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Cherry Pop

'I Know What You Did Last Summer Box-Set'
(Jennifer Love Hewitt, Sarah Michelle Gellar, Brandy, Brooke Nevin, David Paetkau, et al / DVD / R / 1997-2006 / Sony Pictures)

Overview: A group of teens accidentally kill a fellow friend in a 4th of July prank. They all band together and decide to take there secret to the grave. Little do they know that they really will be taking there secret quite literally to the grave as one year later there secret comes back for revenge. Can they work out who's killing them off one by one or will they all take there secret to the grave.

DVD Verdict: The hook-wielding Fisherman returns in the third installment of the popular teen-horror franchise based on Lois Duncan's novel I Know What You Did Last Summer. Jennifer Love Hewitt, who top-billed the previous entries, is nowhere to be found in this film, and the action has been moved from a fishing village to a Colorado ski community where a gaggle of attractive teens led by Amber (Brooke Nevin) are wrapped up in a prank gone wrong which again results in an unfortunate death. The friends commit to keeping the accident silent, until they are plagued by mysterious messages that implicate them in the murder. What follows is the standard stalk-and-slash, with the Fisherman (played here by Don Shanks) dispatching the guilty parties with a modicum of bloody special effects, until the inevitable showdown. With this box-set containing now all three of the titles in the series, this latest (and hopefully final) instalment is not a horror film created to excite, challenge, or thrill you; it's a 12th-generation knock-off that leeches off a flaccid little concept that was already withered and whiskered the first and second time around. Not so much outrageously awful as it is deadly dry and dishwater dull, this second sequel is as a stunningly superfluous piece of cinema. The direction by Sylvain White (Trois Part 3) is tripod-steady and stutterifically edited. The dialogue (provided by the man who gave you Octopus 2: River of Death) is c-grade teen clique babble. The cast of unknowns seem to be hurrying through the proceedings, simply grateful to get a gig in a Sony-backed film -- even if it is a rather unwatchable piece of sequelized and homogenized horror. The anamorphic widescreen (1.85:1) transfer is suitably clean and clear, although White's murky directing doesn't help matters all that much. As for extras, well, Director Sylvain White provides an audio commentary that should work as a dandy sleeping pill for those who suffer from insomnia and a crippling addiction to bad horror films. Then there's a slow featurette called The Making of I'll Always Know Et Cetera (26:39). And the whole thing is rounded out with a collection of Sony trailers. These are all Widescreen Presentations (1.85:1) enhanced for 16x9 TVs and come with the Special Features of:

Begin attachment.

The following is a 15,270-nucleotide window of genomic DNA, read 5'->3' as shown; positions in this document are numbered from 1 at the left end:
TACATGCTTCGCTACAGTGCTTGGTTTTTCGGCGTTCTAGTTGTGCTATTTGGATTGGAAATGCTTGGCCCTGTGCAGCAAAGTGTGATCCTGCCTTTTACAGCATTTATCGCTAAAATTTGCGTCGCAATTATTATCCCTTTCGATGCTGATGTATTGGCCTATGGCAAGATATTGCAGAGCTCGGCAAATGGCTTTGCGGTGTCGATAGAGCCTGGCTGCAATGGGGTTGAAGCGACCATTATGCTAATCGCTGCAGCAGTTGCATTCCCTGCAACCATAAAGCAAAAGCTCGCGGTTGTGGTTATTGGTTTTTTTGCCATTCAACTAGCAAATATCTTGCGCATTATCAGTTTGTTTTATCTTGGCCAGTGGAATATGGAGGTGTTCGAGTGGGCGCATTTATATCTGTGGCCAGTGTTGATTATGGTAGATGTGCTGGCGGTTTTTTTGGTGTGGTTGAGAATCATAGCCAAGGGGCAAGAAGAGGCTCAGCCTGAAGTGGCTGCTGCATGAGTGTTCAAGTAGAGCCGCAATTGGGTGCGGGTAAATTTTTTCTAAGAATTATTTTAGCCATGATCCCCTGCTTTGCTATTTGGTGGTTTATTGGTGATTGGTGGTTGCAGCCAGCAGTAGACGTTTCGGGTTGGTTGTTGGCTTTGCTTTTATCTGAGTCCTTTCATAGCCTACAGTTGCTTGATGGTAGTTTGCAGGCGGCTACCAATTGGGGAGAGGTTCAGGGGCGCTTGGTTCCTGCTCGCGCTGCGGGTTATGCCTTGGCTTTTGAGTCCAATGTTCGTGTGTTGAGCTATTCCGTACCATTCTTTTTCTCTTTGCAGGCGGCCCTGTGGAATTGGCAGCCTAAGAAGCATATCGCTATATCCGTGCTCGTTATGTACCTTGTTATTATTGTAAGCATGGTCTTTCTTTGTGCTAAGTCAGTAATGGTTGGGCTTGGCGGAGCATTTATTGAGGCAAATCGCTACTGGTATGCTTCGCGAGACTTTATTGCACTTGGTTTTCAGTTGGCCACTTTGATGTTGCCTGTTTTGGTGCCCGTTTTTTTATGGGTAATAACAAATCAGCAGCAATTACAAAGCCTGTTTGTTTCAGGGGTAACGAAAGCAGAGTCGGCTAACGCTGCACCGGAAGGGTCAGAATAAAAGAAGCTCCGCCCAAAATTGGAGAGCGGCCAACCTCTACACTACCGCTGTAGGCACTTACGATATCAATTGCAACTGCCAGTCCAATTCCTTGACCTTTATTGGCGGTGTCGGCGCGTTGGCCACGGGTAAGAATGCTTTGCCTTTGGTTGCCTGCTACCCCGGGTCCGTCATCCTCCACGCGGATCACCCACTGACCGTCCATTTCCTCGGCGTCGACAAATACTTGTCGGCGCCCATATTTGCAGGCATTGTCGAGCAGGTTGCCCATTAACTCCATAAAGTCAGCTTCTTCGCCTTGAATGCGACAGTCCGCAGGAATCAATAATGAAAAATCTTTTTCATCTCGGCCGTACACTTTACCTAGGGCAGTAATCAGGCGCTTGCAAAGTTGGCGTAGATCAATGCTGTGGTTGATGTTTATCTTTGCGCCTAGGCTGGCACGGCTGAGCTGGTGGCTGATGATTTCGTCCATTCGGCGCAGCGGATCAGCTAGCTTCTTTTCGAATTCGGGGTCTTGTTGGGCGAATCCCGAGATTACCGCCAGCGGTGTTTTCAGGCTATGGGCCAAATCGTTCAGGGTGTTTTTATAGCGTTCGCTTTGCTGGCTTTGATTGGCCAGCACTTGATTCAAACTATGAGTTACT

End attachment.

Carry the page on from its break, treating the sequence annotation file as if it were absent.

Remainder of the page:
Commentary by director Sylvain White
The Making of 'I'll Always Know What You Did' Featurette
Sony Trailers